A left-hand drive example dating from the penultimate year of production, this 1964 356 SC Cabriolet was completed at Porsche’s Zuffenhausen factory on 28 November 1963, in Rubinrot (Ruby Red – 6402) paintwork with a (Schwarz) Black leather interior. According to its Porsche-issued Certificate of Authenticity, the range-topping SC Cabriolet was additionally optioned with dual ‘Talbot’ mirrors, fog lights, and Dunlop tires.
Although much of the car’s early history is unrecorded, a digital copy of its factory Kardex reveals that the Cabriolet was sold new through Porsche Edgar Kittner Sportwagenzentrum in Lübeck, Germany to its original owner, Lilli Blessmann – German national field hockey team player and the wife and manager of Austrian singer Freddy Quinn. The second name listed on the Kardex, Peter Tretow, is noted as being a “friend of Blessman,” and is thought to have gifted the car to her as a birthday present. As the Kardex is essentially a warranty card, it records that it was fit with a replacement engine (KD-P 821546) on 26 Feb 1965 at the original selling dealer, Edgar Kittner Sportwagenzentrum.
Today, the consignor notes that this 356 SC presents beautifully throughout in its red and black color scheme, having benefitted from a complete restoration at some point in its past and that the current engine serial number matches the Porsche Certificate of Authenticity which is nicely framed and included in the sale. Driven sparingly since completion, the Cabriolet was recently subject to a complete inspection and servicing by the marque specialists at GMP Performance of South Atlanta, Georgia, and is said to be in superb mechanical condition. This ultimate iteration of Porsche’s original design is offered with its matching black soft top boot cover and is ready to be enjoyed.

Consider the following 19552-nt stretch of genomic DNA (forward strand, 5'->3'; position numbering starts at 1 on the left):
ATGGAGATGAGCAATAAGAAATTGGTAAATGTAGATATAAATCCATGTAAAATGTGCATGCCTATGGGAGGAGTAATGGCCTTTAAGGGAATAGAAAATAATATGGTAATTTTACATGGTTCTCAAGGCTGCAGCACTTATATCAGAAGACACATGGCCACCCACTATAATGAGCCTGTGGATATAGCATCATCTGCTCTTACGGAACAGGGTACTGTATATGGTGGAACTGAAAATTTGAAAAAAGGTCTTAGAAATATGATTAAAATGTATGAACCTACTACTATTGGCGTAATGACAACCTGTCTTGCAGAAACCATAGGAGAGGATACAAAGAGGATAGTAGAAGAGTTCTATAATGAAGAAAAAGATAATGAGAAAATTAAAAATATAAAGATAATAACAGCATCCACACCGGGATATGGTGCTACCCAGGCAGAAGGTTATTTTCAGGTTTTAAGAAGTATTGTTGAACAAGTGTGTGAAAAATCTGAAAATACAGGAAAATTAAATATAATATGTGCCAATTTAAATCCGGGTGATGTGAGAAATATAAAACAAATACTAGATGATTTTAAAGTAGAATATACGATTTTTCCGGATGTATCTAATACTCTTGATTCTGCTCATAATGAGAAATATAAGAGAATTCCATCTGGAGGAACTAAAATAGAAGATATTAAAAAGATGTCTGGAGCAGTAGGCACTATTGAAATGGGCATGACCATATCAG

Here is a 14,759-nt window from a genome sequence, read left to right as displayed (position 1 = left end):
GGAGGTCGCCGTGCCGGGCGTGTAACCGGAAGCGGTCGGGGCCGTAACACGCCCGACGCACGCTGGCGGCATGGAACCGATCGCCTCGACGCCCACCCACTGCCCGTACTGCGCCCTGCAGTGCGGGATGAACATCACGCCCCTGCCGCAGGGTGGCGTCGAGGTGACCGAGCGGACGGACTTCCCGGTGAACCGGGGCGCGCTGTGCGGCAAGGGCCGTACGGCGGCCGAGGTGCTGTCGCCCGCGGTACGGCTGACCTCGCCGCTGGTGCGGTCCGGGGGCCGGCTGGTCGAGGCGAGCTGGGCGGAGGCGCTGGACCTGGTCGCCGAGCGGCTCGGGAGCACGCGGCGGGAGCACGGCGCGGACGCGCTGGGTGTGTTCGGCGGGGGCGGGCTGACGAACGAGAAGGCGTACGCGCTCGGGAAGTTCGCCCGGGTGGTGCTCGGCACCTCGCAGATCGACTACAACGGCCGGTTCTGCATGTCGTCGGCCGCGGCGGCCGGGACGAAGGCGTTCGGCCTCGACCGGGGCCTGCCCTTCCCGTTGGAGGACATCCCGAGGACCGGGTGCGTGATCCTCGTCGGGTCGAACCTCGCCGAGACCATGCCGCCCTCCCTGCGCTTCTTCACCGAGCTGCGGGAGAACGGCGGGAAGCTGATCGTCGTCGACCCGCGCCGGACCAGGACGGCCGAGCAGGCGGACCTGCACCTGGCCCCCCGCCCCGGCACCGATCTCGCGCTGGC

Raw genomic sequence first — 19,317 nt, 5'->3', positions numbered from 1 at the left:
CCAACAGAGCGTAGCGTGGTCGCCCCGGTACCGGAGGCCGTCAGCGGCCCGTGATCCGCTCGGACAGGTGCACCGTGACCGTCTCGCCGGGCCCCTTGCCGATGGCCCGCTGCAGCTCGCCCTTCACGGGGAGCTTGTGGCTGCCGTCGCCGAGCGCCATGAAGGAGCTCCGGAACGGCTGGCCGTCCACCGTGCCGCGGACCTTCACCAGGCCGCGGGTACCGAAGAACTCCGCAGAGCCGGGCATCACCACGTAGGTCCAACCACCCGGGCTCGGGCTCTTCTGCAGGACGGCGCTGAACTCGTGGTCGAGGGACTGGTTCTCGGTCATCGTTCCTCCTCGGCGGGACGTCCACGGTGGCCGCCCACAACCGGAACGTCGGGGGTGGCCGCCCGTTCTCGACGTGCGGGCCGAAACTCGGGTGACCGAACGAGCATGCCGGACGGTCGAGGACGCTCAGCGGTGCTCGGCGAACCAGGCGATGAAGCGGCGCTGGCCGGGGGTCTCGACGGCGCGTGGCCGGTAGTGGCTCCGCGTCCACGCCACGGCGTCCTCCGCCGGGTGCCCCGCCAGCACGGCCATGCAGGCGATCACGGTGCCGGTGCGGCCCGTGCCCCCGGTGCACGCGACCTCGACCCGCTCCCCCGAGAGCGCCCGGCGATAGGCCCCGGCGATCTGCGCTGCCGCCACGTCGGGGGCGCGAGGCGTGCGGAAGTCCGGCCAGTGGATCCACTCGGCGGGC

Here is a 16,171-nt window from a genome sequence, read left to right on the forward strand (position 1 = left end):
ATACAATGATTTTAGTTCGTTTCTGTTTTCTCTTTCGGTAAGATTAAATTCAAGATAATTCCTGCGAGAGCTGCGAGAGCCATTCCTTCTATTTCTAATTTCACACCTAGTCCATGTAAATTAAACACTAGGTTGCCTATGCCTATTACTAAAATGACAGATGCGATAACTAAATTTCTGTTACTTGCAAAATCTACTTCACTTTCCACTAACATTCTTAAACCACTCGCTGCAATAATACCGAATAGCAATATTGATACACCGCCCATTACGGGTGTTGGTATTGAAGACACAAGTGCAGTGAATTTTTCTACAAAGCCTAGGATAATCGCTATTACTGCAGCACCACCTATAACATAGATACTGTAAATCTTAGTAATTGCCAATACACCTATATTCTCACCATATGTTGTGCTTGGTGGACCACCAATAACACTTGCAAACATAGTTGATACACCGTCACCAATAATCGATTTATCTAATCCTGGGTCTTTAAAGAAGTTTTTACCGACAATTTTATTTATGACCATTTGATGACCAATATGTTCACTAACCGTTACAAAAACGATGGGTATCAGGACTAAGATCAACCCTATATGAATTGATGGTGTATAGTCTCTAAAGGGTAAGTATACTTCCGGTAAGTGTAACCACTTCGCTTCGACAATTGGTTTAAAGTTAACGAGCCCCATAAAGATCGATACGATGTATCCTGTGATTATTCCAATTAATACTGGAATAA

The ultimate iteration of the lightweight, rear-engined, rear-wheel drive Porsche 356, the 356 C, appeared in 1964, coinciding with Porsche’s purchase of the Reutter coachbuilding firm, which would handle all Coupe and Cabriolet construction in Stuttgart for the remainder of 356 production. New equipment on the 356 C included four-wheel disc brakes, a ZF steering gear, and a 12-volt electrical system. The most significant improvement over its predecessor was the availability of a 1600 cc ‘SC’ engine with a higher compression ratio and counterweighted crankshaft allowing it to produce 95-horsepower – the most powerful pushrod engine ever produced by Porsche at the time. Available in a range of open-top body styles throughout the 15-year production of the 356, the sporting Cabriolet was always the most expensive when new with its body-color windshield frame and heavily-padded top.